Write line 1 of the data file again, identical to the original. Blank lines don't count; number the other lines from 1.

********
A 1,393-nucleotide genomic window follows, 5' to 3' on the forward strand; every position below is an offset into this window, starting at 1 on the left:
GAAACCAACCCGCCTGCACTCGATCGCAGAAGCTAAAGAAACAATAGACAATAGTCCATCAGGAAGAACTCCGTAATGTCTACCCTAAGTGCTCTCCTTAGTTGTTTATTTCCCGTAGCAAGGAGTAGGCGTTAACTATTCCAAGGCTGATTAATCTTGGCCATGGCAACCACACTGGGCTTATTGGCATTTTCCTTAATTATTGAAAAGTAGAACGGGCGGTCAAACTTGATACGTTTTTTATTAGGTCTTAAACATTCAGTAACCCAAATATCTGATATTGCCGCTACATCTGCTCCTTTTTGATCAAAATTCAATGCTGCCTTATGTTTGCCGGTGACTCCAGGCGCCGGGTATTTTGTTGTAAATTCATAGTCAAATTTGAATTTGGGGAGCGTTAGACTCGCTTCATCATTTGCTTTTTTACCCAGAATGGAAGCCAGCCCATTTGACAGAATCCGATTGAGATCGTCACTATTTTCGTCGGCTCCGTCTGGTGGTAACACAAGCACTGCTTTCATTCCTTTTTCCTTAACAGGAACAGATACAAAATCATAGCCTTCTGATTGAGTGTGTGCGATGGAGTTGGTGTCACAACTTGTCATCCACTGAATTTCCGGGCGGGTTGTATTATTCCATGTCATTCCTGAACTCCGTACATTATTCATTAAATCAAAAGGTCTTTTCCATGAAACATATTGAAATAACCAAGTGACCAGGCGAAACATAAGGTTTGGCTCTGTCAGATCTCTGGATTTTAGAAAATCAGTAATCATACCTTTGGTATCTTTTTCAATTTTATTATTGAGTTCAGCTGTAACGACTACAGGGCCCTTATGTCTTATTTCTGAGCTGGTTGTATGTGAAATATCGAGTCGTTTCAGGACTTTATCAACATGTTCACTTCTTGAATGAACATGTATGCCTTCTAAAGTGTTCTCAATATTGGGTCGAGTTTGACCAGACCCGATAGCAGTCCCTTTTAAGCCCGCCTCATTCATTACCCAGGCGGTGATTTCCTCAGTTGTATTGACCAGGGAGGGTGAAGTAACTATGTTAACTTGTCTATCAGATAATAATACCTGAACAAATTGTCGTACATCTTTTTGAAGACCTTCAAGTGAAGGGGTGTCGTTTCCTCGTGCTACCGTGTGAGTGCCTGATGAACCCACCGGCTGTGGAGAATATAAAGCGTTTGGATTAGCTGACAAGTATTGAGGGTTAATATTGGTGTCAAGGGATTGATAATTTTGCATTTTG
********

A 1,393-nucleotide genomic window follows, 5' to 3' on the forward strand; every position below is an offset into this window, starting at 1 on the left: